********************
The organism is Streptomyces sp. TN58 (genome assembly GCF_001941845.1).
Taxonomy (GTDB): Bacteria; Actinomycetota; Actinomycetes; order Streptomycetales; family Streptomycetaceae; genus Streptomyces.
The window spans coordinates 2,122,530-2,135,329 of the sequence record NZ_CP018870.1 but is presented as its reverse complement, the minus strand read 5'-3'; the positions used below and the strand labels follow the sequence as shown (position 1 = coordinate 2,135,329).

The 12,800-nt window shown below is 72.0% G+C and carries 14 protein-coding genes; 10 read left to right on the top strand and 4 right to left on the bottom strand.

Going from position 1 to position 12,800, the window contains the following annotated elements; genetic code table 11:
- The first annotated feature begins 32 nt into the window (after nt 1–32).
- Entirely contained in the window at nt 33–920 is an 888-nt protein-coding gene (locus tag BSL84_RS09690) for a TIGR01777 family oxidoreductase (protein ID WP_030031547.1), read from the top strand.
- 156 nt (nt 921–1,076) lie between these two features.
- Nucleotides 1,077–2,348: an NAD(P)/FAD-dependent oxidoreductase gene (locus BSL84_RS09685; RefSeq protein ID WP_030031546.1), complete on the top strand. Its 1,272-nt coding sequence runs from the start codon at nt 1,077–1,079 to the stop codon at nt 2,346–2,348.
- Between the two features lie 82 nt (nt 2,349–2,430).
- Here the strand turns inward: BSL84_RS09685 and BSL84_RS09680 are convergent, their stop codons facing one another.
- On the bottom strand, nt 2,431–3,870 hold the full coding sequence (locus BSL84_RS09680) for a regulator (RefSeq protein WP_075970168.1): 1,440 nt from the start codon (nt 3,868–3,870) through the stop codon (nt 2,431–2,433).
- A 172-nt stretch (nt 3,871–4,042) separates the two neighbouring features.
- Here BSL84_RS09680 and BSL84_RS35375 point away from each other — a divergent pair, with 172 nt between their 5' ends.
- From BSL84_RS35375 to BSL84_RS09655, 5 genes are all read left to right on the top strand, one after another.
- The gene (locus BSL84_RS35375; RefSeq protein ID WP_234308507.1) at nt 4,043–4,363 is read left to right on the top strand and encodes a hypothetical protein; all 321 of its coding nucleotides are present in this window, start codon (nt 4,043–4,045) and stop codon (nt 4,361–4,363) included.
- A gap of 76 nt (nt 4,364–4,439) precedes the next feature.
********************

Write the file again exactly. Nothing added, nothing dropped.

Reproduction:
The organism is Streptomyces sp. TN58 (genome assembly GCF_001941845.1).
Taxonomy (GTDB): Bacteria; Actinomycetota; Actinomycetes; order Streptomycetales; family Streptomycetaceae; genus Streptomyces.
The window spans coordinates 2,122,530-2,135,329 of the sequence record NZ_CP018870.1 but is presented as its reverse complement, the minus strand read 5'-3'; the positions used below and the strand labels follow the sequence as shown (position 1 = coordinate 2,135,329).

The 12,800-nt window shown below is 72.0% G+C and carries 14 protein-coding genes; 10 read left to right on the top strand and 4 right to left on the bottom strand.

Going from position 1 to position 12,800, the window contains the following annotated elements; genetic code table 11:
- The first annotated feature begins 32 nt into the window (after nt 1–32).
- Entirely contained in the window at nt 33–920 is an 888-nt protein-coding gene (locus tag BSL84_RS09690) for a TIGR01777 family oxidoreductase (protein ID WP_030031547.1), read from the top strand.
- 156 nt (nt 921–1,076) lie between these two features.
- Nucleotides 1,077–2,348: an NAD(P)/FAD-dependent oxidoreductase gene (locus BSL84_RS09685; RefSeq protein ID WP_030031546.1), complete on the top strand. Its 1,272-nt coding sequence runs from the start codon at nt 1,077–1,079 to the stop codon at nt 2,346–2,348.
- Between the two features lie 82 nt (nt 2,349–2,430).
- Here the strand turns inward: BSL84_RS09685 and BSL84_RS09680 are convergent, their stop codons facing one another.
- On the bottom strand, nt 2,431–3,870 hold the full coding sequence (locus BSL84_RS09680) for a regulator (RefSeq protein WP_075970168.1): 1,440 nt from the start codon (nt 3,868–3,870) through the stop codon (nt 2,431–2,433).
- A 172-nt stretch (nt 3,871–4,042) separates the two neighbouring features.
- Here BSL84_RS09680 and BSL84_RS35375 point away from each other — a divergent pair, with 172 nt between their 5' ends.
- From BSL84_RS35375 to BSL84_RS09655, 5 genes are all read left to right on the top strand, one after another.
- The gene (locus BSL84_RS35375; RefSeq protein ID WP_234308507.1) at nt 4,043–4,363 is read left to right on the top strand and encodes a hypothetical protein; all 321 of its coding nucleotides are present in this window, start codon (nt 4,043–4,045) and stop codon (nt 4,361–4,363) included.
- A gap of 76 nt (nt 4,364–4,439) precedes the next feature.